The day in 1987 when the BBC first called to offer me a job, they had already sent me a rejection letter. I should have taken the hint.
I’d travelled from Dundee to Glasgow to get the last interview slot of the day – around 5pm – for the job of Sub-Editor, BBC Radio Scotland. I thought I’d clinched it when Robin Wylie, who would go on to become my first BBC boss, looked at my application form during the interview.
“It says here that you like a good argument,” he intoned.
“No, it doesn’t,” I replied and we all laughed. I got the train back to Dundee, happy that I’d done my best.
- Eddie Mair reveals how BBC Radio 4 weathered a storm on PM
- Eddie Mair on his encounter with two muggers in South America
- Eddie Mair: as a journalist, the flood of post-Brexit breaking news is fun
When the first post arrived the next morning around 7am (that kind of thing happened back then) it included a letter in a BBC envelope. I thought that was a bit fast but upon opening there was a letter from BBC Scotland Personnel (that’s what HR was called back then). They were terribly sorry but I hadn’t got the job.
Crikey, I thought, they were quick off the mark to catch the last post last night. They must have really hated me. I put the letter away and decided that maybe I should carry on where I was: there might be a future in commercial radio for me.
A few hours later the phone rang. It was BBC Scotland telling me I had got the job. I told them I’d already had a letter of rejection but they assured me that was a mistake. “Happens all the time”.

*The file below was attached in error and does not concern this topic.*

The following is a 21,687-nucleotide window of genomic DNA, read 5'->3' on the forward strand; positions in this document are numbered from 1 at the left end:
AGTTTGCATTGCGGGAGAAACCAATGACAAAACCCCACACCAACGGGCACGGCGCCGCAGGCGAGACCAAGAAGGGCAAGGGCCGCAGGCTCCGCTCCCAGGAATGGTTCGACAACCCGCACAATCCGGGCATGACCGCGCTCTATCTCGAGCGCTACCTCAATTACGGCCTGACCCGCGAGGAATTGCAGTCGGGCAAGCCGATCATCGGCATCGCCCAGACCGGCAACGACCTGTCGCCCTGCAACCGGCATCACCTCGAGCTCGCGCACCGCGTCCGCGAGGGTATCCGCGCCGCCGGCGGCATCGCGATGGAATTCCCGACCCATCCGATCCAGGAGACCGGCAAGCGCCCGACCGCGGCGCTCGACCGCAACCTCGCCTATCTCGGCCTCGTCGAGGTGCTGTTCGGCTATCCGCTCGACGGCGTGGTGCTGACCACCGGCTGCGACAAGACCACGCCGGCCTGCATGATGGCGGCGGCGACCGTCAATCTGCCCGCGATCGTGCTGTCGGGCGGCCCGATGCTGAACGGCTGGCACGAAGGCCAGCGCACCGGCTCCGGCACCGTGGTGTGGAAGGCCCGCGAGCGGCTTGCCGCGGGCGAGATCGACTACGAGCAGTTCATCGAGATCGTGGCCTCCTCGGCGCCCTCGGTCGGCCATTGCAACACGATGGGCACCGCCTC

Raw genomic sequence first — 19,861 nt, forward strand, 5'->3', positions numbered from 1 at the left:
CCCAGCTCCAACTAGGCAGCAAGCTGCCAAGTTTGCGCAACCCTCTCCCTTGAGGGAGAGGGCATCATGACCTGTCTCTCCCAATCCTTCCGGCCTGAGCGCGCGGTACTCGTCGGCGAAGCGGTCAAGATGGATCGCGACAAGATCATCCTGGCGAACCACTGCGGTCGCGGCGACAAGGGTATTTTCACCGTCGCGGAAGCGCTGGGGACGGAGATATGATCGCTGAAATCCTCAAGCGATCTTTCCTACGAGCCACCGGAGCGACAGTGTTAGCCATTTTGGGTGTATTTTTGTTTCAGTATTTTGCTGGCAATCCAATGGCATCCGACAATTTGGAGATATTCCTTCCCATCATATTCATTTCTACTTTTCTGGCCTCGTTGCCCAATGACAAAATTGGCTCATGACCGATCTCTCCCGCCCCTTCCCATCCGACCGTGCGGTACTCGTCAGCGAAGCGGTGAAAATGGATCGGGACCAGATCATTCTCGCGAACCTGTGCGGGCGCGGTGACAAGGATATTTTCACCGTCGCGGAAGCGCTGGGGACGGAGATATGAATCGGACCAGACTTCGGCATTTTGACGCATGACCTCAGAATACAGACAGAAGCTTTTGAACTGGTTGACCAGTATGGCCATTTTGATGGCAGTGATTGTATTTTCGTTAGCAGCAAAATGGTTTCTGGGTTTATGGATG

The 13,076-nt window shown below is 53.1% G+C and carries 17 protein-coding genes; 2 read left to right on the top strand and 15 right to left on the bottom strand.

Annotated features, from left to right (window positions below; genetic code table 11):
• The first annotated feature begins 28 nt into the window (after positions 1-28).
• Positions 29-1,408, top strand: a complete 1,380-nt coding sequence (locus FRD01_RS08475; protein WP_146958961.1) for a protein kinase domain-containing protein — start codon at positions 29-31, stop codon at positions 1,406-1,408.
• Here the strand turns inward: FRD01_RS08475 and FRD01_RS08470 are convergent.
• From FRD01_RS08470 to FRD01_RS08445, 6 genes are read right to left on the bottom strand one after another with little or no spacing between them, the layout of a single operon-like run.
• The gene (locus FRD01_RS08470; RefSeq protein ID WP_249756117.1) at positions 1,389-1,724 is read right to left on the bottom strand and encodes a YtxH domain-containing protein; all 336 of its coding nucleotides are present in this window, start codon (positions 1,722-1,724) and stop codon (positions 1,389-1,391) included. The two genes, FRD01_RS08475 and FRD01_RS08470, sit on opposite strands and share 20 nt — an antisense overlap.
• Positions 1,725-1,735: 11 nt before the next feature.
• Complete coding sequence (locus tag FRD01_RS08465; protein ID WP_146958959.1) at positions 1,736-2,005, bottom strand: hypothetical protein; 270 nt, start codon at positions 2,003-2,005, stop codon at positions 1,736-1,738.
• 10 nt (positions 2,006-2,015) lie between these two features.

Between that day and this, I’ve been fortunate to call the BBC home. BBC Scotland, Radio 4 for Breakaway and the odd PM. Radio 5 Live. BBC World Service in association with Public Radio International on a show called The World. We’d rejoice in picking up the phone and saying: “Hello? The World”. More Radio 4 – Broadcasting House, PM and iPM. Along the way various documentaries, Time Commanders (Google it), general elections and now podcasts. Filling in on Newsnight, for Andrew Marr and on Any Questions.
Now it’s time for me to go. Whenever anyone leaves a job, people ask: did they jump or were they pushed? There can be a lot of truth hidden behind gushing statements. Honestly, this was my choice and the main driving force behind it was a desire to do something a little different after 20 years in one job.
I’ve seen better broadcasters than me come to a premature end, including: Nick Clarke, Steve Hewlett, Howard Philpott. All silenced long before their time. I’ve no reason to believe I’ll be next, but it’s always later than you think. I didn’t want to be counting the days to retirement. Maybe I should give something else a whirl while I still can.
Another employer came along – a year ago – and wondered if we might work together sometime. This was even before BBC presenter pay was published.
None of my thinking has been influenced by the BBC’s pay problems. I’d offered, in writing, to take a cut. It tickled me to read sometimes that I was apparently refusing. The first article appeared before we’d even discussed pay, and later it was said I was staying off work in some kind of protest: in fact, as RT readers know, I was in hospital trying to avoid sepsis.
When I told them of my decision, to leave, the BBC begged me. “Please go sooner,” they said, but I insisted on working my notice.
Maybe there’s a future in commercial radio for me after all. We’ll see.
Eddie may be leaving the BBC but you can still read him every week in Radio Times